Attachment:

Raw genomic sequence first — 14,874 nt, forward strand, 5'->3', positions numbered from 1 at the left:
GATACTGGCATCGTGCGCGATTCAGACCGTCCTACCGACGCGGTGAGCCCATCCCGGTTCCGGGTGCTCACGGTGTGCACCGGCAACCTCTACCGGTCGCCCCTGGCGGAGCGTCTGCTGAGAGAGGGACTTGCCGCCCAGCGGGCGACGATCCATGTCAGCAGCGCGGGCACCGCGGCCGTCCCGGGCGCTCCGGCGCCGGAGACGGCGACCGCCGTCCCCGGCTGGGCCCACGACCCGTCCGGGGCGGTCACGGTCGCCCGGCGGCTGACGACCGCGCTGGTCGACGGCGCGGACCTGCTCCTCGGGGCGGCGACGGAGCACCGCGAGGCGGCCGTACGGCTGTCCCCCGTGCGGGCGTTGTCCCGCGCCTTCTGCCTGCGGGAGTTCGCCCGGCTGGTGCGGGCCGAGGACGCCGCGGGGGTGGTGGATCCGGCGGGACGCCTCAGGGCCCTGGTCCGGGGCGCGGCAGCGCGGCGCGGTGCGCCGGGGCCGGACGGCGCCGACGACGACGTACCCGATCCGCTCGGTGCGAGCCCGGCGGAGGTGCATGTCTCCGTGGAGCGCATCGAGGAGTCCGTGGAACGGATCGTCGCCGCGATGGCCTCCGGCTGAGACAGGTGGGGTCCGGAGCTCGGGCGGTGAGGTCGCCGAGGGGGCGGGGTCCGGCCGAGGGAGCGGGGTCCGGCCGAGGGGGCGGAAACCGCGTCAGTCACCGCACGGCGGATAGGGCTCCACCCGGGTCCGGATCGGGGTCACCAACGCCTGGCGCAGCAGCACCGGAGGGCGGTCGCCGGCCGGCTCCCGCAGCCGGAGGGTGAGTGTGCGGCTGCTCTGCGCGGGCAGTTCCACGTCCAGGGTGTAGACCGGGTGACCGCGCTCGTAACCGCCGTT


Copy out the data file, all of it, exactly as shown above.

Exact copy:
Raw genomic sequence first — 14,874 nt, forward strand, 5'->3', positions numbered from 1 at the left:
GATACTGGCATCGTGCGCGATTCAGACCGTCCTACCGACGCGGTGAGCCCATCCCGGTTCCGGGTGCTCACGGTGTGCACCGGCAACCTCTACCGGTCGCCCCTGGCGGAGCGTCTGCTGAGAGAGGGACTTGCCGCCCAGCGGGCGACGATCCATGTCAGCAGCGCGGGCACCGCGGCCGTCCCGGGCGCTCCGGCGCCGGAGACGGCGACCGCCGTCCCCGGCTGGGCCCACGACCCGTCCGGGGCGGTCACGGTCGCCCGGCGGCTGACGACCGCGCTGGTCGACGGCGCGGACCTGCTCCTCGGGGCGGCGACGGAGCACCGCGAGGCGGCCGTACGGCTGTCCCCCGTGCGGGCGTTGTCCCGCGCCTTCTGCCTGCGGGAGTTCGCCCGGCTGGTGCGGGCCGAGGACGCCGCGGGGGTGGTGGATCCGGCGGGACGCCTCAGGGCCCTGGTCCGGGGCGCGGCAGCGCGGCGCGGTGCGCCGGGGCCGGACGGCGCCGACGACGACGTACCCGATCCGCTCGGTGCGAGCCCGGCGGAGGTGCATGTCTCCGTGGAGCGCATCGAGGAGTCCGTGGAACGGATCGTCGCCGCGATGGCCTCCGGCTGAGACAGGTGGGGTCCGGAGCTCGGGCGGTGAGGTCGCCGAGGGGGCGGGGTCCGGCCGAGGGAGCGGGGTCCGGCCGAGGGGGCGGAAACCGCGTCAGTCACCGCACGGCGGATAGGGCTCCACCCGGGTCCGGATCGGGGTCACCAACGCCTGGCGCAGCAGCACCGGAGGGCGGTCGCCGGCCGGCTCCCGCAGCCGGAGGGTGAGTGTGCGGCTGCTCTGCGCGGGCAGTTCCACGTCCAGGGTGTAGACCGGGTGACCGCGCTCGTAACCGCCGTT